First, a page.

7 Steps to Exploring the Colleges, Leaving a Great Impression, and Enjoying Yourself

1. Know what you want to achieve
what are you looking for, what do you need and want
~ to understand the different types of colleges
(state, private liberal arts, historically black)
~ to discover the values of the colleges that are of interest to you
~ to explore more about your areas of interest – possible majors, study abroad, campus life

2. Work out with your parent(s) in advance how you will enjoy the fair
~ Will you go on your own? With a parent(s)?
~ How will you approach the college representatives?

3. Speak for yourself
~ Introduce yourself, shake hands

4. Make a connection with the representative
~Have a conversation

5. Have your questions ready
~ Where is the college?
~ Do you have… specific sport, sorority/fraternity
~ What are the average SAT scores?
(These are questions that indicate that you have not done your homework about the college… Remember you might interview with these representatives and you want to leave a good impression.)

Here are questions that indicate you want to learn about the school and students.
~ Did you go to (the college)?
~ What did you major in?
~ What made (the college) special for you?
~ What is the college known for (for example, traditions, or the nature of student body, the political and social climate)?
~ What are the emphases of the admissions process?
By the numbers (GPA, class rank, SAT’s/ACT or more of a portfolio approach)
~ What’s the typical class size?
~ Do students talk with professors outside of class-> beyond office hours?
~ Do students talk about what they are learning outside of classes?
~ Are any special services offered for support of all students (tutoring or a writing center)? Are there accommodations for students with learning differences or physical disabilities?
~ What percentage of students graduate in 4 years? What percentage go on to graduate school?
~ What is the biggest complaint of students?
~ How does the food plan work?
~ What kinds of financial aid does your school offer?
~ Is housing guaranteed for all four years? How soon can student live off campus?
~Is the campus wireless?

Take notes after each conversation, as there are hundreds of schools at these events, and it’s easy to forget information or get confused afterward).
It might even be easier to print out your list of questions so that you can just write down the answers for each school-one sheet per school, with a place for the name of the school and even the representative on the sheet.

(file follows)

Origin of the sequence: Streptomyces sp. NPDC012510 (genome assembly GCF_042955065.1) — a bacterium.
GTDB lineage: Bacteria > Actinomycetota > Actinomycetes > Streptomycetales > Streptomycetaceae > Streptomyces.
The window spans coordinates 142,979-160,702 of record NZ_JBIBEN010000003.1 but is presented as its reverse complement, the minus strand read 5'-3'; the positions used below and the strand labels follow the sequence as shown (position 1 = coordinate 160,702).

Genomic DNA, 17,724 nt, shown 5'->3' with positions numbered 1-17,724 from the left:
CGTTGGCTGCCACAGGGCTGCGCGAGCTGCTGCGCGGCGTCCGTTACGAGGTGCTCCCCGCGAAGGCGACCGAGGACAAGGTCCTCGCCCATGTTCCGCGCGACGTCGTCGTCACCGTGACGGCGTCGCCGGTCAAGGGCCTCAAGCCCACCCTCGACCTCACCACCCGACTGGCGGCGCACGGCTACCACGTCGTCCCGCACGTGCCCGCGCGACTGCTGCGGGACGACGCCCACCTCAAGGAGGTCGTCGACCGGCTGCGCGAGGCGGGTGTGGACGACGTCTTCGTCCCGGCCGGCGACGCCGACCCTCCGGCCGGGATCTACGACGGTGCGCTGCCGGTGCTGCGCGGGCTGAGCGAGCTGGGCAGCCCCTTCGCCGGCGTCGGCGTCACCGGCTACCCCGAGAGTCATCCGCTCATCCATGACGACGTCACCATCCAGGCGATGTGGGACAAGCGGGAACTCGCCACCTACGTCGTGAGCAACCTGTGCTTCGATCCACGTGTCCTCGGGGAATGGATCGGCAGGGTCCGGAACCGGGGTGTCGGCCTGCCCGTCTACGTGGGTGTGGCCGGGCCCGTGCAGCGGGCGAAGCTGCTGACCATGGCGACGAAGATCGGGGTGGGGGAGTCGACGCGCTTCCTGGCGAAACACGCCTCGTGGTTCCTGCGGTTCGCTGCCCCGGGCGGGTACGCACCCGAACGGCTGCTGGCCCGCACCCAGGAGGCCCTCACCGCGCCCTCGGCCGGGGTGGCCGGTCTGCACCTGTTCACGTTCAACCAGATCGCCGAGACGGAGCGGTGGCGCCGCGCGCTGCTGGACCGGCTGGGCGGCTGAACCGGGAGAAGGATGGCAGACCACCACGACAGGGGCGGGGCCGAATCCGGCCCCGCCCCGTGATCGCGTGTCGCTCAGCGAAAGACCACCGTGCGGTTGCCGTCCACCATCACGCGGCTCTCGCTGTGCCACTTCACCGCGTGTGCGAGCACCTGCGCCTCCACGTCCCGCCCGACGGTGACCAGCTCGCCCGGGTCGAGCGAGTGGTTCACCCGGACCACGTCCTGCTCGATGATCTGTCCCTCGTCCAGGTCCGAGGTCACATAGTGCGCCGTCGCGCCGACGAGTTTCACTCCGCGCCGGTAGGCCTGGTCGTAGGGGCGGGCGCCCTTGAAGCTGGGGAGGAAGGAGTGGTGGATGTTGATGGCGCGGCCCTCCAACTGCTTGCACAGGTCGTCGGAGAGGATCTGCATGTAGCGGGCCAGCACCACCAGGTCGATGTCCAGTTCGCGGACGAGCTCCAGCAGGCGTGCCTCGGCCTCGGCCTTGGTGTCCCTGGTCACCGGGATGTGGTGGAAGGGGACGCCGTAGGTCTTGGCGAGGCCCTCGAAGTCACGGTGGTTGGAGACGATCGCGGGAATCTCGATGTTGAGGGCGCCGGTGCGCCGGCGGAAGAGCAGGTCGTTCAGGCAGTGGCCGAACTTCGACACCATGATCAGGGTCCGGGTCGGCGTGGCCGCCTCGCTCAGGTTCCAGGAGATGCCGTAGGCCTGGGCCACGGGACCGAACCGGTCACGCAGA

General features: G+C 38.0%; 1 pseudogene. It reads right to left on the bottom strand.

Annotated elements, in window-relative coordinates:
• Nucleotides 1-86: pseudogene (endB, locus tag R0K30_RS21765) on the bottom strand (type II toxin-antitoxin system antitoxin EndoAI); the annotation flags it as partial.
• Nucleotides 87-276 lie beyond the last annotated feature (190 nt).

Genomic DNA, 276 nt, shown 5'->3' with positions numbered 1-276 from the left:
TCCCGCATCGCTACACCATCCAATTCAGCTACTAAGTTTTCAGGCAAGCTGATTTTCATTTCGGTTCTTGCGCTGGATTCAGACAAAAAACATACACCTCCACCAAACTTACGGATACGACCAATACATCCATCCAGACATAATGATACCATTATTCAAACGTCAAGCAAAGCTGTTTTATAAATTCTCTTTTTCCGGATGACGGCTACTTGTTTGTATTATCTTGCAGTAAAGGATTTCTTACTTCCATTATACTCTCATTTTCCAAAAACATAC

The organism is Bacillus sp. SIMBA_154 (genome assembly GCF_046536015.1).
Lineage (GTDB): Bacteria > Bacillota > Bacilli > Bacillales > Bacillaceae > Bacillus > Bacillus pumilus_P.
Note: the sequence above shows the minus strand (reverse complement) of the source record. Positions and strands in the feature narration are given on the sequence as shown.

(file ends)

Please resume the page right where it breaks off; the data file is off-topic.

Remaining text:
7. Request materials from the representative only if you are interested.


It’s October, and that means that it’s time to get organized so that you can accomplish all that’s a part of the college search AND enjoy your junior year!

It’s way too easy to get caught up in the details (test prep, testing, reviewing college websites and brochures, doing research, visiting campuses), feel overwhelmed, and begin to despair. I’d like to suggest that you take a deep breath and think of the big picture…

With the gorgeous fall weather today, I think about the look and feel of campuses. When you close your eyes and imagine… What type of campus comes to mind? Do you prefer
> traditional, ivy covered buildings or more modern architecture
> a compact campus in a city or one that’s big and sprawling in the countryside?
> a campus busy, teeming with students, or moving at a slower pace?

What feels right to you? Or, is all this talk about environment irrelevant to you?

When I went on my solo roadtrip to check out colleges throughout New England, I saw four different schools in the same number of days. By the time I got to the last school I walked from the parking lot to the admissions office, did my interview, got back in my beloved, secondhand car and headed for home. By the time I got home I decided that I wanted to apply Early Decision to the last school I visited. I gave them a call that afternoon to check that I still had time to do so. I did, and the rest is (happy) history. I have to tell you that the look and feel of the campus were not really important to me… though for some students it makes all the difference…

Figuring out what matter most to you is the key here… Take some time this weekend to get clear on who you are: your strengths, needs, challenges, and wants. As you become clear on who you are and what you want, it becomes easier to sift and sort through the wealth of information available about colleges. Know yourself first and the search becomes simpler!

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